Raj Thackeray was in search of issues in 2007 to further his Marathi agenda when he thought he had hit upon an ideal one. He decreed that registration numbers on all vehicles in Maharashtra henceforward be written in Marathi.
The Road Transport Authority (RTA) byelaws clearly state that licence plates be written in English alphabets with Arabic numerals. “If they can make this concession for Muslims and allow them to write in Urdu, then why this step-motherly treatment to Marathi?” Raj asked as posters supporting his demand went up across Mumbai.
They had to be brought down hastily a day or two later following media ridicule and an explanation from the authorities: Arabic numerals simply meant that the numbers were written as 1, 2, 3 etc; not as I, II, III et al, which were Roman numerals. “This has been done to facilitate vehicles to travel all across India because authorities in one state cannot be expected to read alien scripts. It is a central law in the interest of uniformity. No one in any state can overturn it,” the RTA said
That level of ignorance was brought back this week to his Marathi manoos campaign, when his spokesperson Shirish Parkar denied — on national television — that Hindi was more than just the language of Biharis and Uttar Pradeshis. “It is not the national language,” he stated unambiguously.
I was appalled but not really surprised. Because even Bal Thackeray has never in his life been conversant either with the Constitution of India or any of our laws. “North Indians migrating to Mumbai will not be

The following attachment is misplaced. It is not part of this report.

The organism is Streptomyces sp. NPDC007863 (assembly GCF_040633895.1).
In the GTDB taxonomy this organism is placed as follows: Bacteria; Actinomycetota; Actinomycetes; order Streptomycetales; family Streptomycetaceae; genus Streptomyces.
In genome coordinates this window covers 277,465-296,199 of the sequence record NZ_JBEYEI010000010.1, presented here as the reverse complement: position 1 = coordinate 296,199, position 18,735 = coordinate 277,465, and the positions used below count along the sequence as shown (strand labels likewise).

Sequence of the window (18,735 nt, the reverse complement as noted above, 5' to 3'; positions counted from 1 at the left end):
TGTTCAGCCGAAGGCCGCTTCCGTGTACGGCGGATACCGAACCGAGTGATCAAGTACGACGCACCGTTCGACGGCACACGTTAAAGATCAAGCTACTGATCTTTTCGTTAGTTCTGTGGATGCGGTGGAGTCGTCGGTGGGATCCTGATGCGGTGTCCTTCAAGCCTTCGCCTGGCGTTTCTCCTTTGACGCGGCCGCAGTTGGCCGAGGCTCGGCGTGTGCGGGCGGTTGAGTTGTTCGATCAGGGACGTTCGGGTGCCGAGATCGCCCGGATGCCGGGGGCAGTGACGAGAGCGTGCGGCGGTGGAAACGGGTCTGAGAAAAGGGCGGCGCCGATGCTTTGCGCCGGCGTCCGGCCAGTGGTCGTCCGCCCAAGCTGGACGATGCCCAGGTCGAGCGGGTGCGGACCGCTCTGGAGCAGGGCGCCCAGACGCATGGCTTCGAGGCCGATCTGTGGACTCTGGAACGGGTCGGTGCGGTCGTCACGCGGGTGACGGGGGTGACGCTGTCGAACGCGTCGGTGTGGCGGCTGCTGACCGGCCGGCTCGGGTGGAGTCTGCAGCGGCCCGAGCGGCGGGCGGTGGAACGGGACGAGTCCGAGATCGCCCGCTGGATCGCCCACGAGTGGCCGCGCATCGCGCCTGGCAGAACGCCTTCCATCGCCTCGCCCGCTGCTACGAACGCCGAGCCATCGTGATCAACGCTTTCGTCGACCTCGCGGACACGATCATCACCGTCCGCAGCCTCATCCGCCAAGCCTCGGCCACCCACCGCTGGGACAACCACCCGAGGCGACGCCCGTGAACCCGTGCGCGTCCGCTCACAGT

given ration cards,” he had announced as his first policy soon after the Sena-BJP government came to power in Maharashtra in 1995, knowing little that the rationing authorities were not at the beck and call of the state government.
Pramod Mahajan of the BJP had to stretch himself to the extreme to persuade Thackeray to withdraw the remark and convince him that it was not constitutionally possible to disallow anyone to come to Mumbai and apply for a ration card. Then, again, at the ripe old age of 73, Thackeray Sr did not know the difference between a Commission of Inquiry and a simple Enquiry Committee. “They are different?” he had asked. And he was not dissembling.
Raj, then, is just a chip off the old block. But this time, perhaps in ignorance again, he has breached all constitutional propriety, setting himself up as an extra-constitutional authority by writing to all Maharashtra MLAs to eschew Hindi — or else.
Who will tell him that even the President of India cannot overturn Hindi as India’s national language?